Can Iran and Saudi Arabia bury the hatchet?
Iranian and Saudi officials have reportedly been holding talks in Baghdad this month to discuss outstanding issues between the two countries, including recent attacks by Yemen’s Houthi rebels against Saudi infrastructure. Iraq’s prime minister was instrumental in arranging the meeting, according to a report in the Financial Times.
As the news spread, the Saudis denied having held talks with Iran, as did outlets known to be close to Tehran. But Iran’s foreign ministry, while refusing to confirm or deny the reports, said that Iran welcomed talks with Saudi Arabia.
Both countries need to free themselves from their regional entanglements. But the extent to which Iran and Saudi Arabia can help each other is unclear
At this stage, it is difficult to predict whether substantial talks will take place between the two longstanding rivals - or even if they did, whether they would result in a significant reduction of bilateral and regional tensions.
The Iran-Saudi conflict, ongoing since the 1979 Islamic Revolution, has been costly for both states and fuelled instability in a vast region, stretching from Afghanistan to Syria and Lebanon.
Iraq has also suffered from this competition. Shortly after the 2003 US invasion, Saudi Arabia, Iran and other countries launched a fierce competition for influence there. They have organised and financed competing militia groups, which have challenged consecutive Iraqi governments and plunged the country into civil war. It is therefore not surprising that Iraq’s prime minister would have initiated the Tehran-Riyadh dialogue. A compromise between the two could vastly improve Iraq’s security environment.
Indeed, a successful Saudi-Iran dialogue could help to resolve a variety of Middle Eastern conflicts. But it is important to note that most of these conflicts also have internal causes, and have been affected by other interstate rivalries. In Iraq, Turkey and the UAE are major actors, and Turkey is deeply engaged in Syria. The UAE is also a key actor in Yemen.
It is thus unlikely that a successful Saudi-Iranian dialogue and compromise would, on its own, quickly end the current conflicts. Still, it could reduce their intensity and improve the prospects of resolution.
Several factors warrant guarded optimism about the prospects of a Saudi-Iranian dialogue. Firstly, both Tehran and Riyadh have failed to achieve their regional ambitions, reaching a stalemate in most arenas. The most significant and costly setback for Saudi Arabia has been Yemen. Riyadh expected a quick victory that would have cemented its leadership in the Middle East. Instead, it is bogged down in an unwinnable war, fuelled by Iran’s support for the Houthis.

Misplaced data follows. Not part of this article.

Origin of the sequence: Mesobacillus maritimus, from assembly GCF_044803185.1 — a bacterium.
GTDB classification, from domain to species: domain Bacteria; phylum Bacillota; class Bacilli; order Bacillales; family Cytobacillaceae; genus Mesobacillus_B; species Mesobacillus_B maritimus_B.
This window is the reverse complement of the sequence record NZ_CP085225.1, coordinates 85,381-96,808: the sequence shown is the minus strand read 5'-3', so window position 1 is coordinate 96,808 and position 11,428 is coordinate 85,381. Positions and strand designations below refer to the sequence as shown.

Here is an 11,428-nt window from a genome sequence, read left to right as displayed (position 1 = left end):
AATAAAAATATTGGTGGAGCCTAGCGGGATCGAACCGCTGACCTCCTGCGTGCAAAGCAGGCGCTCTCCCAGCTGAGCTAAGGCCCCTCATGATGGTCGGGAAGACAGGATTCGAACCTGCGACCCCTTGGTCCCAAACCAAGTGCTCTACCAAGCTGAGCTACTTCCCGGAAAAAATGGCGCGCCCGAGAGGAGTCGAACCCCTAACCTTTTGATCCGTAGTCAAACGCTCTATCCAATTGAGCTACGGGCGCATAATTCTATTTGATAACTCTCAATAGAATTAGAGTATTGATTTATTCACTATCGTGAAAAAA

Meanwhile, Iran has suffered setbacks in Iraq and Syria. While Tehran still enjoys considerable influence in Baghdad, many Iraqis have grown resentful of what they see as its interference, in addition to the country becoming an arena for US-Iran confrontation. They don’t want to depend too much on Iran, hoping for balanced relations with Tehran and major Arab capitals.
In Syria, Russia is trying to force out Iran after using its human and economic resources to buttress the Assad regime. Iran’s regional adventures have also made it the subject of unprecedented US sanctions, which have choked its economy. Iran no longer has the financial resources to continue its past strategies.
In short, both countries need to free themselves from their regional entanglements. But the extent to which Iran and Saudi Arabia can help each other is unclear. Iran cannot simply force the Houthis to agree to a compromise against their interests, and Saudi Arabia cannot protect Iran against its local adversaries. But if both sides discourage their allies and proxies from acting against the other, the chances for resolving current conflicts would increase.
Secondly and more importantly, US global and regional priorities have been shifting under the Biden administration. Facing challenges from China and Russia, the US is reassessing the global distribution of its military assets and rethinking its overall strategy.
US President Joe Biden’s decision to withdraw American troops from Afghanistan by 11 September 2021 reflects this mindset. Whenever safe, the US would also like to reduce its military presence in Iraq and the Gulf. This could be one reason for the Biden administration’s desire to reduce tensions with Iran through the new, indirect round of talks over the nuclear deal.
The US also appears to be moving away from its past, unquestioned support for Saudi Arabia. Without this blanket support, Riyadh would have to curtail its regional ambitions and reach compromises with competitors.
The Israel factor
Israel, meanwhile, would be unhappy about a possible Iran-Saudi Arabia detente. For decades, Israel has used the Iran threat to improve its own relations with the Gulf Arab states, with some success; it now has diplomatic relations with Bahrain and the UAE.
But Saudi Arabia has thus far refrained from establishing diplomatic ties with Israel. With less hostile Iran-Saudi ties, Israel would lose a bargaining chip in trying to cement its relations with the Gulf states. Yet, in view of changing US priorities, including a desire to revive the nuclear deal, Riyadh might judge that it would be better to reach a modus vivendi with Tehran and not rely too much on ties, even informal ones, with Israel.
Given the deep-rooted differences between Riyadh and Tehran, starting a dialogue and reaching an understanding is a difficult prospect. And even with some form of Saudi-Iran compromise, the Middle East’s problems would not miraculously disappear. But it could certainly improve the chances of limiting or resolving ongoing conflicts.
The views expressed in this article belong to the author and do not necessarily reflect the editorial policy of Middle East Eye.